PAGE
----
In late August 2001, I moved back east from Washington State to attend the Chef’s Training Program at The Natural Gourmet Institute in Manhattan. That was two weeks before September 11th. I was staying with my parents at the time and my father was still working downtown. He doesn’t talk about it much, but he saw the second plane flying low along the Hudson. Transportation had already come to a halt, so a co-worker from out-of-town walked with him and others sixty some-odd blocks to the Excelsior Hotel at Central Park. They stayed there until they could arrange rides home for everyone. The phone lines were down and he didn’t have a cell phone then – still doesn’t – so my mother and I were not in contact with him until he came home much later that night. With so much tragedy all around, I was in a muddle of grief and gratitude. Mostly, though, I was in a daze that lasted for weeks.
I could sense how Manhattan had irrevocably changed when I arrived at Grand Central Station and walked to the Flat Iron District. The streets and sidewalks were deserted. Shops were closed. There was an acrid scent in the air. A school bus tore through an intersection, stuffed full of uniformed firemen with solemn faces.
In the Chef’s Training Program, we introduced ourselves to one another across gleaming stainless steel counter tops and discussed what had happened. One woman shook while she spoke of standing on the roof of her apartment building, watching people jump from the crumbling towers. We decided as a group to cook meals for the police and firefighters. We had come together on Wednesday nights and all day on Saturdays for the next year to learn how to cook food that nourishes and heals. That is how we began our training.
At that time, I also began teaching writing and literature at a community college and focused on creating a safe place in which students could share their nascent work. With such a diverse student population, I felt it more important than ever to follow the guidelines of the Amherst Writers & Artists Method, which states:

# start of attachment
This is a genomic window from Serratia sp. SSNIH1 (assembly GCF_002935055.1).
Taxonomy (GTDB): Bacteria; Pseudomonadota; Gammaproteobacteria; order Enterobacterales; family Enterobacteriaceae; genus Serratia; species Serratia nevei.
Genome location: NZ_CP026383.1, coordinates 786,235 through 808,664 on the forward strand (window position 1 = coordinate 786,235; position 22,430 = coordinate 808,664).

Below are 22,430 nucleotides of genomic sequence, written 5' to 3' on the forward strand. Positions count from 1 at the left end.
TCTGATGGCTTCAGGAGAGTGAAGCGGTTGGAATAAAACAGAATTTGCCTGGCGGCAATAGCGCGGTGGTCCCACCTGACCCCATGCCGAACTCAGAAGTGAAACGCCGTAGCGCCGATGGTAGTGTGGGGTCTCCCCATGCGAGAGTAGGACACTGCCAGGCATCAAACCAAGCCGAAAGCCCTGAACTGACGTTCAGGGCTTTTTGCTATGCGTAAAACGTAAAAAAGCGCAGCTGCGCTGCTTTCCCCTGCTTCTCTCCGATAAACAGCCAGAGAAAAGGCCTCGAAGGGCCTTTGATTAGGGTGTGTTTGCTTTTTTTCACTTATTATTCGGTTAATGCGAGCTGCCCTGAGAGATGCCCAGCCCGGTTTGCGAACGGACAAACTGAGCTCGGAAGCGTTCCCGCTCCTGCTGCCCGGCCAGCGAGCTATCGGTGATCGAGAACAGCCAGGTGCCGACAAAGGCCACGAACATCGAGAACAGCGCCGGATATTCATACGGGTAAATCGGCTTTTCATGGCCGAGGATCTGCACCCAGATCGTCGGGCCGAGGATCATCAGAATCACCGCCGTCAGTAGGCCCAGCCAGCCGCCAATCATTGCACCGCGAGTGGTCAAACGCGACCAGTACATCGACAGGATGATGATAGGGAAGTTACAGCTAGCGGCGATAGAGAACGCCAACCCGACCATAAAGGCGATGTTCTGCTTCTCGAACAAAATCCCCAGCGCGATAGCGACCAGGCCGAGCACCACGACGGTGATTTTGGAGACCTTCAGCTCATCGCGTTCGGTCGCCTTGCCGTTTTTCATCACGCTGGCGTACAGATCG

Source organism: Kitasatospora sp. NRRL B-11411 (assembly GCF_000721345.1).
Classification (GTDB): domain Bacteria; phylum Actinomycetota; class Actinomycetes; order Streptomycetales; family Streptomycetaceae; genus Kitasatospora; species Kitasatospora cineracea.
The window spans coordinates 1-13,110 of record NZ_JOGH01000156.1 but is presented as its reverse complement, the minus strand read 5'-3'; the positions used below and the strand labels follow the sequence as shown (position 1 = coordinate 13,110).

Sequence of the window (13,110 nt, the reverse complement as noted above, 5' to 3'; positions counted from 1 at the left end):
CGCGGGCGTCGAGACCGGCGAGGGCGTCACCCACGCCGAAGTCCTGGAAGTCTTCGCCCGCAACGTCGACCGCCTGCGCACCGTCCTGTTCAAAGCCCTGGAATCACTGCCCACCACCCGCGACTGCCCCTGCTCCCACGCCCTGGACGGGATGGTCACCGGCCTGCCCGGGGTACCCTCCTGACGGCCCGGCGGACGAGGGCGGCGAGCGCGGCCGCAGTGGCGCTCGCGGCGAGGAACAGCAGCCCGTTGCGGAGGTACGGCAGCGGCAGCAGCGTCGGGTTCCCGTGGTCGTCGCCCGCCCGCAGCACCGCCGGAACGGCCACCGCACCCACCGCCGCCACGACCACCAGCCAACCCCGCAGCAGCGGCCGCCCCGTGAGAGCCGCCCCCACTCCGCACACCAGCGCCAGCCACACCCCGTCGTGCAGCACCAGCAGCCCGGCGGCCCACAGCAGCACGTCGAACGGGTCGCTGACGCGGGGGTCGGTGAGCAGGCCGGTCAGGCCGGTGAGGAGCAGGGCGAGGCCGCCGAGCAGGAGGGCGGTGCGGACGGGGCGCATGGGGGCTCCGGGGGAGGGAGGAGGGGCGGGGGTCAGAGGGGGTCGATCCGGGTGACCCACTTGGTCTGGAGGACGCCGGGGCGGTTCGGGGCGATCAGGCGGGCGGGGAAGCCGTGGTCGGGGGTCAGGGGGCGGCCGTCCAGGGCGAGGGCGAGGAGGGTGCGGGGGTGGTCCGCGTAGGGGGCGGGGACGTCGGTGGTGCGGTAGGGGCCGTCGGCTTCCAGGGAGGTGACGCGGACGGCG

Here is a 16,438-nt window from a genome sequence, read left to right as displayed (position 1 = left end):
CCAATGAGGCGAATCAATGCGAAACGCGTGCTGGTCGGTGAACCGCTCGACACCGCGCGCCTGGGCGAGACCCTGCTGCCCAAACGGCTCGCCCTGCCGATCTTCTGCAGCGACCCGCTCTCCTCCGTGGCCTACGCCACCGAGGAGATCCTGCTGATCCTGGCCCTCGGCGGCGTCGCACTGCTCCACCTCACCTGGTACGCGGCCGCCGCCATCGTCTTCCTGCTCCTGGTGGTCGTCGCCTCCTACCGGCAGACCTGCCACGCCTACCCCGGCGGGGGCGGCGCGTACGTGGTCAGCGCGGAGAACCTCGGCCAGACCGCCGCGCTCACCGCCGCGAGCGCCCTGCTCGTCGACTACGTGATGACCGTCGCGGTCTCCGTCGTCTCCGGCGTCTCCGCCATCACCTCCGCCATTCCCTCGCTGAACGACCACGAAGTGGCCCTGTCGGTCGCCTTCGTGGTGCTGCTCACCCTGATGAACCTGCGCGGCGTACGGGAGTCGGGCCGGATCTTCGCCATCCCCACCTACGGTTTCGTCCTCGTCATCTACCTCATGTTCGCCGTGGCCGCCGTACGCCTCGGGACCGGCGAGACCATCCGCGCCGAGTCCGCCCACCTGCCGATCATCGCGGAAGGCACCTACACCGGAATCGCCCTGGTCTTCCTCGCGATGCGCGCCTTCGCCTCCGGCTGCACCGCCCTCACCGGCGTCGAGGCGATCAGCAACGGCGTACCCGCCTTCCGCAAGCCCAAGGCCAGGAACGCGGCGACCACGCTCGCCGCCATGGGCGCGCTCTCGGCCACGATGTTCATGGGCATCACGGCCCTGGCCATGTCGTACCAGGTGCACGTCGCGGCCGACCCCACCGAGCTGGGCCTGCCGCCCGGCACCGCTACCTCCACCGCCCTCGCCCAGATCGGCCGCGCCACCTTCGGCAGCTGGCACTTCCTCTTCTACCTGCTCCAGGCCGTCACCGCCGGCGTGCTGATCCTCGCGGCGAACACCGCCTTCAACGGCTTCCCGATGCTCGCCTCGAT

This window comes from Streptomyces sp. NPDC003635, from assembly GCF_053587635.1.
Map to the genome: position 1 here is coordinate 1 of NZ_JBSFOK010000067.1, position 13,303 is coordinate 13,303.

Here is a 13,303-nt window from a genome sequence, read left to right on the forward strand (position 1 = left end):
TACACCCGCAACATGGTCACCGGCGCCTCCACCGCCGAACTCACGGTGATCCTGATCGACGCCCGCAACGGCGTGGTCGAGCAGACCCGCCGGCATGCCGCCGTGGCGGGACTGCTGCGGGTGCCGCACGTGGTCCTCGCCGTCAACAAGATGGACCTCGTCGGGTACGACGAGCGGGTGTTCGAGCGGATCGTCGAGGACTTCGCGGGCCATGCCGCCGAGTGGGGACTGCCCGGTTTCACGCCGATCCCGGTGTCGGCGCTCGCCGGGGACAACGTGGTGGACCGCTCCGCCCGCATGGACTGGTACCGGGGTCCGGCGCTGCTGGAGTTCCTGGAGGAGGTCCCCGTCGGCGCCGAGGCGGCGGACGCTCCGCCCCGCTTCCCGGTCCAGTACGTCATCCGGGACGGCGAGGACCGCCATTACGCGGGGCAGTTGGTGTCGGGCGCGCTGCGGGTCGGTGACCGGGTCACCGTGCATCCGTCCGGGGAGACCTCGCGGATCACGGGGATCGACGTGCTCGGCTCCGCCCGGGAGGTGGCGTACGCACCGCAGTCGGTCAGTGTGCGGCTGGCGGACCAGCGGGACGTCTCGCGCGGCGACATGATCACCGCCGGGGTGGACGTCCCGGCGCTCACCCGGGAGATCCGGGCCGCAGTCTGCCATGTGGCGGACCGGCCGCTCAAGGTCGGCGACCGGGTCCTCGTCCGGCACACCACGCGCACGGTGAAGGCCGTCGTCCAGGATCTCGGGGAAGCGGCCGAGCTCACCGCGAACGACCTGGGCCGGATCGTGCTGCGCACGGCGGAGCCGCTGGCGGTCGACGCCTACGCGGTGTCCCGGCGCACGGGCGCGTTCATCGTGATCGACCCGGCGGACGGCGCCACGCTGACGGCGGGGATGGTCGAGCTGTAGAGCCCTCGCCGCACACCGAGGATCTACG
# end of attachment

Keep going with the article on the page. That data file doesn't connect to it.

- Everyone has a strong, unique voice.
- Everyone is born with creative genius.
- Writing as an art form belongs to all people, regardless of economic class or educational level.
- The teaching of craft can be done without damage to a writer’s original voice or artistic self-esteem.
- A writer is someone who writes.
One student wrote and performed poetry that reflected his fears of a possible military draft, another took this time to write about a harrowing car accident that left her physically altered, but emotionally healed. There seemed to be a shift in consciousness around the world that was mirrored by my students’ adroit introspection. People who wanted to come to class were there and well-prepared. A couple struggled through to the end. There were only one or two who dropped out that year. I had a deep respect for these people who balanced work with school and, from a place of great self-motivation, found a way to pay for their education on their own. I wanted to serve them well.
Twice a week, I was deeply immersed in cooking whole foods: Learning about Chinese five phase theory, which foods quelled headaches or reduced tumors, and the medicinal effects of various spices. I took a special interest in sea vegetables, which makes sense now when I think about the fact that I’ve always considered my doppelgänger to be a mermaid and I have always had an abiding affinity for dolphins. Among my favorites sea vegetables was the mucilaginous digitata kelp, the Atlantic version of kombu. Maine Seaweed Co. harvester Larch Hanson says digitata “retains its own nature, throughout the seasons, in the face of constantly surging surf, harsh summer sun, and snail pests. I’ve come to appreciate this plant’s tenacity and flexibility, after having been driven out of its natural habitat, many times. It truly endures and thrives, in a zone I call ‘stressful.'”
I became my own experiment in nutrition and saw the dramatic effects of sea vegetables and other nutrient dense foods on my powerful digestion, smooth skin, and silky hair. I began to train for a triathlon at Lake Padden in Bellingham, Washington and, by Spring, was strong and light on my feet. New York had returned to its normal pace and I would disembark my train at Grand Central and run the twenty blocks downtown to the school, zipping in and out of pedestrians, feeling like a fish darting through a vibrant coral reef.
I brought salty, crunchy roasted digitata; sweet and spicy sesame-nori strips; and arame strudel to my writing classes and gave many of my students their first taste of these vegetables so high in essential minerals. And I began to see everyone – the New Yorkers rushing along the sidewalks, my colleagues, as well as my students who trusted the group enough to express their raw emotion – as beautiful fronds of seaweed, tenacious and flexible in the surf, adapting to an environment unpredictable and harsh, but always, always sustaining our growth.